As stimulus talks drag on, ‘Foremost Avenue is burning’: Stanford enterprise professional
As talks in Washington, D.C. over a new round of financial and economic stimulus continue, Stanford Graduate School of Business lecturer and small business advisor David Dodson doesn’t like what he sees on Main Street or for the U.S. economy.
Dodson, who once ran for the U.S. Senate in Wyoming and has served as CEO and chairman at multiple companies including an auto parts retailer and trucking company, told CNBC that the fourth quarter is make-or-break for many Main Street owners and retailers and the lack of progress on stimulus could lead to another wave of bankruptcies that end up doing significant damage to the national economy.
“We knew in April the bridge that we built wasn’t going to get us to the other side. We squandered five months during an election process. … we’ve got an emergency on our hands. It’s make-or-break,” for small retailers, he said.
The retail sector is entering the crucial fourth quarter that includes holiday sales which represent the largest annual revenue period for many. “If it doesn’t do well, it could have ripple effects on the rest of the economy,” Dodson said. “The 850,000 Covid-related bankruptcies we saw in the summer will look like nothing.”
While some economic indicators have improved, the U.S. economy has been showing some signs of slowing in the recovery from the Covid recession.
Dodson explained that while politicians argue over financial and economic relief, retailers need to be making key decisions on inventory.
“They can not wait until November to decide how much inventory to order,” Dodson said. “They need to be doing this right now.”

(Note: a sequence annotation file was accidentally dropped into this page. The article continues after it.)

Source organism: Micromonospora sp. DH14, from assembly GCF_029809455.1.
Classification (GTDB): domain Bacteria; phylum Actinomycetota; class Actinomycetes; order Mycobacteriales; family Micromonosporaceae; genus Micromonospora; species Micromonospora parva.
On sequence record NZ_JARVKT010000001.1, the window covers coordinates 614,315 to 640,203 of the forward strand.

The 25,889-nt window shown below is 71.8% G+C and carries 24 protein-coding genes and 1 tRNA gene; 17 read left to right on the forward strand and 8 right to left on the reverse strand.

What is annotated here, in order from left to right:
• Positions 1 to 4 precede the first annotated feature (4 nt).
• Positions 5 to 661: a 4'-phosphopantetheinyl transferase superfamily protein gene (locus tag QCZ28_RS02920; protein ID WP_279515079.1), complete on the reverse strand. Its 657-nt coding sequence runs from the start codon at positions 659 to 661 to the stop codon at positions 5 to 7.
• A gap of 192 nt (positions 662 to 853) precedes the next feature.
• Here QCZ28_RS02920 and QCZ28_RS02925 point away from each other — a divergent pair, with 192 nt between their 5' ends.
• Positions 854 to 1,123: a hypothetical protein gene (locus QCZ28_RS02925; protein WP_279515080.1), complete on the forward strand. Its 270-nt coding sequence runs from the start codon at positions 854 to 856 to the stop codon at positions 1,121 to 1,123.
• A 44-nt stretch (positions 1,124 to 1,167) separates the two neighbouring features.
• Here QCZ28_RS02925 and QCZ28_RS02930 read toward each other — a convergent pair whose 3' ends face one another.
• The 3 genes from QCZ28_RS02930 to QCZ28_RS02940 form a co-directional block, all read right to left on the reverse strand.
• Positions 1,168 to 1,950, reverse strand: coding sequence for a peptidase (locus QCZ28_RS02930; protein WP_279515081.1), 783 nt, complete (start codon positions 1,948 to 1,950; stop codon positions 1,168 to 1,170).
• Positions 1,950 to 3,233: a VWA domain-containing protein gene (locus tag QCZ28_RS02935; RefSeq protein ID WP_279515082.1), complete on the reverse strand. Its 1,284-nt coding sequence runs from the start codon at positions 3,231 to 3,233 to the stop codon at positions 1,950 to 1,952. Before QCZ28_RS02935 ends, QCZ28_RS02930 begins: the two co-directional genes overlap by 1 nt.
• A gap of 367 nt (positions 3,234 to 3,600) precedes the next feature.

The retail economic effect is not only about the struggles of the smallest Main Street shops. Even the Targets of the world hire janitorial services, snow plow services, window washers — small businesses. So the ripple effect of a bookstore is large (when added to all the other small retailers) but the impact to small business is also profound when a larger retail entity goes away, Dodson told CNBC.
Dodson sees a situation that continues to let business owners down. “At breakfast, (Fed chairperson) Powell tells us we have an emergency on our hands, and at lunch, Trump says let’s just wait until after the election, and at dinner, we have a new bill on the table.”
Powell said in testimony to Congress this week, “Too little support would lead to a weak recovery, creating unnecessary hardship for households and businesses. … Over time, household insolvencies and business bankruptcies would rise.”
The fourth quarter is a make-or-break one for small business owners in the retail sector, and the lack of economic stimulus from Washington D.C. could lead to another massive wave of Main Street bankruptcies.